[Photograph: Vicky Wasik]
Salted salmon, or shiozake (often shortened to shake), is a staple of the Japanese breakfast table and has been since time immemorial. While salted salmon is readily available for purchase in Japanese supermarkets, it can be difficult to find in the United States. This recipe approximates the flavor and texture of Japanese salted salmon by curing the salmon and letting it rest in the refrigerator on paper towels overnight. Serve the salmon with plenty of white rice, miso soup, and pickles, as well as any other dishes you have lying around that seem appropriate.
Why It Works
- Salting the salmon at least 12 hours before and placing the fillets on paper towels both cures and dries the fish and results in the characteristic salinity and texture of the salmon that’s typically served in a Japanese breakfast.
- Broiling the salmon fillets on a foil-lined rimmed baking sheet makes for easy cleanup and, if the salmon is particularly fatty, will result in the fillets sizzling in their own rendered fat.
- 1 tablespoon (15ml) sake, optional; see note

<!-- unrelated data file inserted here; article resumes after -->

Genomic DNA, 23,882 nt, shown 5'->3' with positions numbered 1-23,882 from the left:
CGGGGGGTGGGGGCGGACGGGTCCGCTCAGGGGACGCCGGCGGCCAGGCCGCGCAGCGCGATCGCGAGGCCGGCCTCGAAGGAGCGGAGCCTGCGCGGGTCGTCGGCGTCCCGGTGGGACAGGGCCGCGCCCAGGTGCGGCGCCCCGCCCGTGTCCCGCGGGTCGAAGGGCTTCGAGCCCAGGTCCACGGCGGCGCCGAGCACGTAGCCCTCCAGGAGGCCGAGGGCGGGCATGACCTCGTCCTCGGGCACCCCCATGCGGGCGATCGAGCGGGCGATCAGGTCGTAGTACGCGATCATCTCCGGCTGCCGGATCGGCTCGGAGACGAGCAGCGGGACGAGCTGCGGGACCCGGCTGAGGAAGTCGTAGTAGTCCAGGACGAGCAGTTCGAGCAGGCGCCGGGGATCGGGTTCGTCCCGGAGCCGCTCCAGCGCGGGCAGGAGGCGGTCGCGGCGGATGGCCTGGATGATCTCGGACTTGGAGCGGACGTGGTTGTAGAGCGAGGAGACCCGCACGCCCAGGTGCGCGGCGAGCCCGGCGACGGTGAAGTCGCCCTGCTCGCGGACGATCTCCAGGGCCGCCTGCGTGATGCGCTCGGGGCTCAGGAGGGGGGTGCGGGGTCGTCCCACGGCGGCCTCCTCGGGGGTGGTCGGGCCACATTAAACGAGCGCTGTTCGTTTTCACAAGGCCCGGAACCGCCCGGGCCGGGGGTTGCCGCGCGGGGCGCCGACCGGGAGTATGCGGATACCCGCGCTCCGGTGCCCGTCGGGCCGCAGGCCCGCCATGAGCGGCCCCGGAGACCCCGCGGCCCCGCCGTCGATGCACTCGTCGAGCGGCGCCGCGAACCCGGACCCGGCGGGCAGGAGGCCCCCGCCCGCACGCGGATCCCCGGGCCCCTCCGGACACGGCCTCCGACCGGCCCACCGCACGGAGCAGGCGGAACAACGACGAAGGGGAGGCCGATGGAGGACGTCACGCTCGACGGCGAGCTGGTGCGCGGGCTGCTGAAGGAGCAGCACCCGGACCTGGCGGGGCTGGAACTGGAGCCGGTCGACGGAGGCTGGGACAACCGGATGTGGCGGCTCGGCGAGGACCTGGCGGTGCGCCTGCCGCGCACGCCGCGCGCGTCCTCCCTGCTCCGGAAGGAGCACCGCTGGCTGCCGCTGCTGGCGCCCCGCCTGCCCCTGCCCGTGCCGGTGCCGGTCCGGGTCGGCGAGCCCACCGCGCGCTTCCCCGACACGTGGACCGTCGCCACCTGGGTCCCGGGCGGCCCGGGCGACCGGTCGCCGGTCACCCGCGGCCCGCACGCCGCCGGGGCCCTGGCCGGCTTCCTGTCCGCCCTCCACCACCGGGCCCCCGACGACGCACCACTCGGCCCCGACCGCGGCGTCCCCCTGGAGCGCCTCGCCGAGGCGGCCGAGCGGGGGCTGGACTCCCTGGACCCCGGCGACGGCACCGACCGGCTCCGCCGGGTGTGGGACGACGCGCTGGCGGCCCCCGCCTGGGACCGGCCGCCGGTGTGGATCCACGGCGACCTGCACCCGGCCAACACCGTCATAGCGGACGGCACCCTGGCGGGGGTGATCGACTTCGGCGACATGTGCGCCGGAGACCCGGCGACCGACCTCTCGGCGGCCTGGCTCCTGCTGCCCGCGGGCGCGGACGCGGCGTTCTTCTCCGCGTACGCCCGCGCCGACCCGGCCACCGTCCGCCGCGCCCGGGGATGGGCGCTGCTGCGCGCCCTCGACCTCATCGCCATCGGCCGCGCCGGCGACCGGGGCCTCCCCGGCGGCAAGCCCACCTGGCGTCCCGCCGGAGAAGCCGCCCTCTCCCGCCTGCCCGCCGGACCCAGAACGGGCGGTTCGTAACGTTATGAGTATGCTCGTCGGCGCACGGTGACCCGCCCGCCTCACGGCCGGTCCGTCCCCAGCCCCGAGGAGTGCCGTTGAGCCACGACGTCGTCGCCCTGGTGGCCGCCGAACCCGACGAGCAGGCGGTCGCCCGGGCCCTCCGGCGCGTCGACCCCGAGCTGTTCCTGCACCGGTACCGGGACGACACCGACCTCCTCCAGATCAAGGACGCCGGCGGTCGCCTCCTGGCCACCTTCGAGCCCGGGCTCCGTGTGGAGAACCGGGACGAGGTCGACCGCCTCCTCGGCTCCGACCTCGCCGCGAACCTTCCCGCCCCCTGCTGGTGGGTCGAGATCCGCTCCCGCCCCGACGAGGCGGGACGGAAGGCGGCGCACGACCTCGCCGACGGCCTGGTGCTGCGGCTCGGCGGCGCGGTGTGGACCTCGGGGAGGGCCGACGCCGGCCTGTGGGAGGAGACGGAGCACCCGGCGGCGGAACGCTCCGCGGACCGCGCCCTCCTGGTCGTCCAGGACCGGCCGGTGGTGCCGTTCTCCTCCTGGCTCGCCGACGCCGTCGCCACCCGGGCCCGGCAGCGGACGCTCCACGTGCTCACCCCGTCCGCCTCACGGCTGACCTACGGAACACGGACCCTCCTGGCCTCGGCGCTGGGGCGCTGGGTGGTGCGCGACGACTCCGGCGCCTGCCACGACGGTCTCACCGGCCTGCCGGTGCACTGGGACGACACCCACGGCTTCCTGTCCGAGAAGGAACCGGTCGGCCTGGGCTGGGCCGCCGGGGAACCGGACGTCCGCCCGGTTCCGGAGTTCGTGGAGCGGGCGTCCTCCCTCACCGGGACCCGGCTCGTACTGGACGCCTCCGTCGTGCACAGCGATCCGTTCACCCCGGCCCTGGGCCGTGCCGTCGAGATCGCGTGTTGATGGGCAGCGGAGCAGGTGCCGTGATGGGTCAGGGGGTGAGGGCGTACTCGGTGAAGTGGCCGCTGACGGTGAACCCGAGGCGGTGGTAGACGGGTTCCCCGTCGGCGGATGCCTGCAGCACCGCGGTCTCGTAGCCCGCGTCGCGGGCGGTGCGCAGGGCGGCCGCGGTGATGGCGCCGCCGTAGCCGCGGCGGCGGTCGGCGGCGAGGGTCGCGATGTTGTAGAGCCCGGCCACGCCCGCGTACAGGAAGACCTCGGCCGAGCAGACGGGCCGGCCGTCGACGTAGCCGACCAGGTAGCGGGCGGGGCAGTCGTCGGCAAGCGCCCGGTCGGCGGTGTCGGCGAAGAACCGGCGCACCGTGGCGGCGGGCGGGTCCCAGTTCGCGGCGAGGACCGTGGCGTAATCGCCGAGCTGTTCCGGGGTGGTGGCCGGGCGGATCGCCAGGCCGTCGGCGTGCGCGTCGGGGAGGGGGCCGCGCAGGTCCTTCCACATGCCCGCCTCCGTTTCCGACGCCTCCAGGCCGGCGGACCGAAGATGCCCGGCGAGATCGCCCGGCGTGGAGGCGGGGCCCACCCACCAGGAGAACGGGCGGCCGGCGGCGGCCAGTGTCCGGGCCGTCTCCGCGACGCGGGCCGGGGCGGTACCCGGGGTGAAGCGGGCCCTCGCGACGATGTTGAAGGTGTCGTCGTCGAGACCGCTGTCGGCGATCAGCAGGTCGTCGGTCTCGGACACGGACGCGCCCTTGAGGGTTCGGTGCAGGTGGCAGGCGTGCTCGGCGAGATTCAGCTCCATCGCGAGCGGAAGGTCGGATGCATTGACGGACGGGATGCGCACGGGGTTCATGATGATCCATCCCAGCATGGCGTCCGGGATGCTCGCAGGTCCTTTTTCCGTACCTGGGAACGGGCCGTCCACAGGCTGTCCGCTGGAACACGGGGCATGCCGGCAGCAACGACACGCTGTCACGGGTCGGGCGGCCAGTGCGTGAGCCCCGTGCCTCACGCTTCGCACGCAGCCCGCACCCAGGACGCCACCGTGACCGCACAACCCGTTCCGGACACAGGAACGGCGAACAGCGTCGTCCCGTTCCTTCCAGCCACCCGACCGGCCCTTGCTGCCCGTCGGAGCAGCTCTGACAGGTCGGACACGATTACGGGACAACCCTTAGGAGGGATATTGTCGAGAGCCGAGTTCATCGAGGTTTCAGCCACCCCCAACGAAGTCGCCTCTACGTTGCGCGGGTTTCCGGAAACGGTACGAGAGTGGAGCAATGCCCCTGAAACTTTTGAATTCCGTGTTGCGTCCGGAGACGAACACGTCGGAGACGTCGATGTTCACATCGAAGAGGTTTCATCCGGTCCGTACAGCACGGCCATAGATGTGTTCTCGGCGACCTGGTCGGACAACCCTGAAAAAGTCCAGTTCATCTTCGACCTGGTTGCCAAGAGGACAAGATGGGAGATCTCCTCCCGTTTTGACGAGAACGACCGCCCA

- Two 4-ounce skin-on fillets of salmon, preferably cut from the belly
- 2 teaspoons Diamond Crystal kosher salt (about 1/4 ounce; 7g); see note
Sprinkle sake, if using, all over salmon fillets. Pat dry with paper towels. Sprinkle salt evenly all over both fillets. Press salt into the flesh and skin to ensure it adheres well.
Place salted salmon fillets in a glass container, such as a small glass baking dish, lined with paper towels. Cover container and refrigerate overnight, or up to 36 hours. Every 12 hours, replace paper towels and flip fillets over.
When ready to cook, place oven rack in top position and preheat broiler. Place salmon fillets on a foil-lined rimmed baking sheet. Broil salmon until it has exuded some fat and started to brown, about 3 minutes. (The timing will vary depending on broiler strength and distance from the broiler element.)
Turn salmon fillets over and cook until salmon is nicely colored and fat is spitting, about 3 minutes longer (see note). Serve immediately.
Source: Read Full Article